Olive oil, made from pressed ripe olives, contains 77% monounsaturated
fat (good fat). Monounsaturated fat helps to cut down the
bad cholesterol without harming the good cholesterol. Olive
oils will stay reasonably fresh for the first 12 months
after bottling, and be still okay for another year. After
the 2nd year, the flavor, aroma and some of the health benefits
start to diminish.
Fights heart disease, rheumatoid arthritis, diabetes and
certain cancers. Olive oil is also a mild laxative. As a
topical application, olive oil could also protect our skin
from UV radiation after sunbathing. Japanese researchers
found that applying olive oil after sunbathing could reduce
free radical damage caused by the sun’s UV rays. Olive
E and other antioxidants are able to arrest
some of the oxidative stress before they do too much harm.
However, use extra virgin oil. Regular olive oil was found
not to be as effective.
Don’t overdo olive oil, as it does contain about
120 calories per tablespoon.
Store olive oil away from light. Olive oil is best kept
in closed kitchen cabinets.
Heat can destroy the flavor and antioxidants of olive oil.
Use fine fresh olive oil for salads and dip, but use normal
olive oil for cooking, sautéing or grilling.
Category: food / vegetable
Onion is a member of the allium family. (The allium family
relatives include garlic, leeks and chives).
Onion contains quercetin (a flavanoid and antioxidant),
vitamin C, B
vitamins, and sulfur compounds.
Quercetin helps to lower LDL (the “bad” cholesterol)
and also total cholesterol levels. Quercetin also helps
to stop LDL cholesterol from becoming oxidized. Oxidized
LDL cholesterol is dangerous, as it carries cholesterol
to the artery walls more quickly. Once they are there, they
can accumulate and cause blocked arteries, increasing the
risk of stroke or heart attacks.
The sulfur compounds are the substance that causes our
eyes to tear when we start to chop or slice onions. These
sulfur compounds reacts with the moisture in our eyes turning
into sulfuric acid, irritating the eyes. Our eyes will produce
tears to flush them out. It is no fun when we get sulfur
compounds into our eyes, but ingesting them is a different
matter. The sulfur compounds in onion may help to lower
blood pressure and prevent the platelets in our blood from
clumping together – thus reducing the risk of blood
OPC (Oligomeric Proanthocyanidin)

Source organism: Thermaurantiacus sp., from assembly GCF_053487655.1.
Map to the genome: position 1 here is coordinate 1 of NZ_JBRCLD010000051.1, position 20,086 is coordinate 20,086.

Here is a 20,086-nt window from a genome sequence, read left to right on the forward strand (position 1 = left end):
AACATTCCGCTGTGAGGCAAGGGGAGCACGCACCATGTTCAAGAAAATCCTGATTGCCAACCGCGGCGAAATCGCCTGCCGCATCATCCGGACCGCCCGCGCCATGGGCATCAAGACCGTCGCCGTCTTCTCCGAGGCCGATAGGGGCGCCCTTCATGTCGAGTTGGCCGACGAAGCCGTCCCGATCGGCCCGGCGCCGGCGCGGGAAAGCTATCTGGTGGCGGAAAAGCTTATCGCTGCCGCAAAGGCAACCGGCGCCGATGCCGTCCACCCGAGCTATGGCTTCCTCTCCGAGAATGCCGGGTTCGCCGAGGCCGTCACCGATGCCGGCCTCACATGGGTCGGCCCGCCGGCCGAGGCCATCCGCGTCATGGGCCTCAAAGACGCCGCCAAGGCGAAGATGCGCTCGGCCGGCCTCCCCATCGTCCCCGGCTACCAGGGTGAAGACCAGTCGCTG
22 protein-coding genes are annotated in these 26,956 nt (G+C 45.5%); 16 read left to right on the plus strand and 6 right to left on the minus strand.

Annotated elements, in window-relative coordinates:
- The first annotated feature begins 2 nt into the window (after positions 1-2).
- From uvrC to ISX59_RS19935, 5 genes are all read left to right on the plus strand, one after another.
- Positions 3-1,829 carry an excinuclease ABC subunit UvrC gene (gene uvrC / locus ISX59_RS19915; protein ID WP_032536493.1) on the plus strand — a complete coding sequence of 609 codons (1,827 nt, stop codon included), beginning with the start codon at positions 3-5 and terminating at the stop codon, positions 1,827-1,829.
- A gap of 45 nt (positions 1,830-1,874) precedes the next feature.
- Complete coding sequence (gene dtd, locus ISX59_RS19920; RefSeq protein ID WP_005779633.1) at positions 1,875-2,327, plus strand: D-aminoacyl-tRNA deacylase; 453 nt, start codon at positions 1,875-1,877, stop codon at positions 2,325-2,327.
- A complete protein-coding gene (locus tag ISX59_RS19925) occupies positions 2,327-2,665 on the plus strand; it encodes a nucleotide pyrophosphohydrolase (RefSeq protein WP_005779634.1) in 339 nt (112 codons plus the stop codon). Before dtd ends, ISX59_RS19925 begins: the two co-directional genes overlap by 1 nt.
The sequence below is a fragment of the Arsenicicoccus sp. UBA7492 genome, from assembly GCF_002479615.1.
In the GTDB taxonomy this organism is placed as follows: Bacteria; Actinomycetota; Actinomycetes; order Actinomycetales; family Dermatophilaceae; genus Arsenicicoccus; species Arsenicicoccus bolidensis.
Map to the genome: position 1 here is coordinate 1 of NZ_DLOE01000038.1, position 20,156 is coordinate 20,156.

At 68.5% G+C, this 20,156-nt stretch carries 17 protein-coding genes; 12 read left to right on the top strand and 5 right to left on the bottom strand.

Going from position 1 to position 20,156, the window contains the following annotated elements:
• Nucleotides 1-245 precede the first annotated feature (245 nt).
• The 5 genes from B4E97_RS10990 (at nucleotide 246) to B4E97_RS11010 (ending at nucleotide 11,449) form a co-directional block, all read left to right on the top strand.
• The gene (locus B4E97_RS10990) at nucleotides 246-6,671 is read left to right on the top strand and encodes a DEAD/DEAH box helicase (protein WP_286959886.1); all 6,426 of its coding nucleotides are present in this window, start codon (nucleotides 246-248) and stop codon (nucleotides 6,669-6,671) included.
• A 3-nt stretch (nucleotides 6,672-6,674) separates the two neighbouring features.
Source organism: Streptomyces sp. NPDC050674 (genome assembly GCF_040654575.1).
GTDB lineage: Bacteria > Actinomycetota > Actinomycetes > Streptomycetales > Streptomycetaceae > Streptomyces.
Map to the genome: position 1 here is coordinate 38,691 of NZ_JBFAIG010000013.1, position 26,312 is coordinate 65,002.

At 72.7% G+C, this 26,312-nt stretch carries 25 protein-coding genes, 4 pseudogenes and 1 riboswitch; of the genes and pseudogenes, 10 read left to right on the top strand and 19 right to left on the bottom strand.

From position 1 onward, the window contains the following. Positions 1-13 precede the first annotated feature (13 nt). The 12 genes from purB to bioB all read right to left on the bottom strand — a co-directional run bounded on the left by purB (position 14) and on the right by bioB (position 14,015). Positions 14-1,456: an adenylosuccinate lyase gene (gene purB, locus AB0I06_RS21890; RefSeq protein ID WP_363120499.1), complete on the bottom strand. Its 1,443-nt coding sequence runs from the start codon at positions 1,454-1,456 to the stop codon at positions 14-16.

Category: Nutrient / Antioxidant
OPC (Oligomeric Proanthocyanidin) is a potent antioxidant
that neutralizes free radicals before they reach the LDL (“bad”
cholesterol) to cause damage to our bodies. OPC (Oligomeric
Proanthocyanidin) maintains the health or the arterial lining
of blood vessels. If the arterial lining of blood vessels
is not damaged, there is no place for the oxidized LDL (“bad”
cholesterol) to “plant” itself, and the vessels
remain flexible and healthy.
An excellent source of OPC (Oligomeric Proanthocyanidin)
is grape seeds. Grapeseed extract in capsule form, is quite
easily available in most drugstores / pharmacies.
Osteoporosis is a condition in which the bones become weak,
brittle and easily broken. Osteoporosis is a common condition,
especially for women after menopause (although men can also
get it too).
Diseases that affect the body’s absorption of nutrients,
especially calcium, will put a person at higher risk of
getting osteoporosis. (Diseases like Crohn’s disease,
colitis and diverticulitis).
Osteoporosis to a certain extent is also hereditary. Having
parents who have osteoporosis also puts a person at higher
Having said all these, osteoporosis can (to a large extent)
be prevented or minimized.
Home remedies and preventative measures
Start exercising at an early age. Regular exercise is very
important to reduce the risk of osteoporosis. You should
also incorporate some weight training into the exercise
regime. All these will help to increase bone density and
Have a diet that is rich in calcium,
vitamin D, vitamin
K and magnesium.
– nuts, beans, low-fat dairy products, tinned sardines
D – eggs and oily fish. Sun exposure. (But avoid
exposure especially during 11am to 4pm. Too much sun exposure
has been linked to skin cancer.)
- Vitamin K –
spinach, broccoli, cabbage.
- tofu, almonds, cashew nuts.
Eat at least 5 servings of fruits and vegetables daily.
A recent study found that women who consumed 3.5 servings
of fruits and vegetables daily had better bone density than
those who ate minimal fruits and vegetables.
Avoid anything that reduces the absorption of calcium,
or increases the risk of elimination of calcium –
consuming too much sugar, protein, refined carbohydrates,
alcohol, canned fizzy drinks will increase the body’s
loss of calcium. Caffeine also increases calcium loss. So
coffee and tea should be taken in modest amounts.
Sugar, alcohol, coffee, are all nutrient
destroyers. We should minimize intake of these
substances as much as possible.
Limit intake of vitamin
A. According to recent analysis of data from
the Nurses’ Health Study at Brigham, and Women’s
Hospital in Boston, USA; women who consumed the highest
amounts of vitamin A (in the form of retinol, 2,200 micrograms,
or 6,600 IUs), had the greatest incidence of hip fractures.
An assistant professor of medicine at Harvard University
Medical School, Dr. Diane Feskanich, explained that high
levels of vitamin
A (in the form of retinol) may cause bones
to breakdown faster than they can rebuild.